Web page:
Harry Potter star, Daniel Radcliffe is certainly a popular hero on film, but he’s also become a hero to many children with learning disabilities. After speaking out about his difficulty with a simple task such as tying his shoelaces, he went onto share he has a mild form of dyspraxia (or developmental co-ordination disorder (DCD). Those who have this condition tend to find it hard to plan and coordinate physical movement.
Children with dyspraxia may experience difficulty in functioning everyday life skills such as handwriting, typing, struggling to throw and/or catch a ball or cutting with scissors. It may also affect their ability to speak clearly. In adulthood, these difficulties may continue as they learn new skills at home, in education and work (such as driving a car and DIY tasks).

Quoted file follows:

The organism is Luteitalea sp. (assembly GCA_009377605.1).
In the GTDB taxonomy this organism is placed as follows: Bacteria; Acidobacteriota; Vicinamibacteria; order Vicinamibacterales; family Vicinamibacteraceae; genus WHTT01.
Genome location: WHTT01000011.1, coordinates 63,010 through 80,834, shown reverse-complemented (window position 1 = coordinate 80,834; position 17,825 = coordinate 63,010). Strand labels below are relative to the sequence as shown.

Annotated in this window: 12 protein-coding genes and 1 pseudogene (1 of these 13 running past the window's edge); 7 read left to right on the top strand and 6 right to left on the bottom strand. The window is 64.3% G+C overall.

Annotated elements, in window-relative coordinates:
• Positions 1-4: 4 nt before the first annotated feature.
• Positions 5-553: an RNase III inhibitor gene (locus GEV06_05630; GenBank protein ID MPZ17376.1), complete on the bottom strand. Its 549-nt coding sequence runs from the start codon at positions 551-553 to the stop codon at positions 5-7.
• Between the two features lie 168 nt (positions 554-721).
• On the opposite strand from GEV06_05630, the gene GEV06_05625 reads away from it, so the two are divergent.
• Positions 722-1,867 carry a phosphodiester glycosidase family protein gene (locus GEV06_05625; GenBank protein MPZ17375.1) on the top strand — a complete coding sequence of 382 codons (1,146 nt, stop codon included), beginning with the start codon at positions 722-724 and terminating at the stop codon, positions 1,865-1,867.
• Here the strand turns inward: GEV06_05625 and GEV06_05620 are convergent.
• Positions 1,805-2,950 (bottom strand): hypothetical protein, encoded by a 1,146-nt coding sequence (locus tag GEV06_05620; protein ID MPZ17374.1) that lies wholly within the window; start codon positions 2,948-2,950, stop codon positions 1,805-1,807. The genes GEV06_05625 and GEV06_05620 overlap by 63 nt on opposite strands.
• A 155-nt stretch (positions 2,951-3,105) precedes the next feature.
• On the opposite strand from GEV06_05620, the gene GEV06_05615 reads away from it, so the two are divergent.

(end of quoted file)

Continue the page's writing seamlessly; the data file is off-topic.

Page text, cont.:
Many people with dyspraxia may also struggle with short-term memory, perception, processing and speech. For example, a person may mix up the steps when completing a task they’ve done before or may not remember what to do first. There are notable signs or symptoms that are commonly associated with dyspraxia: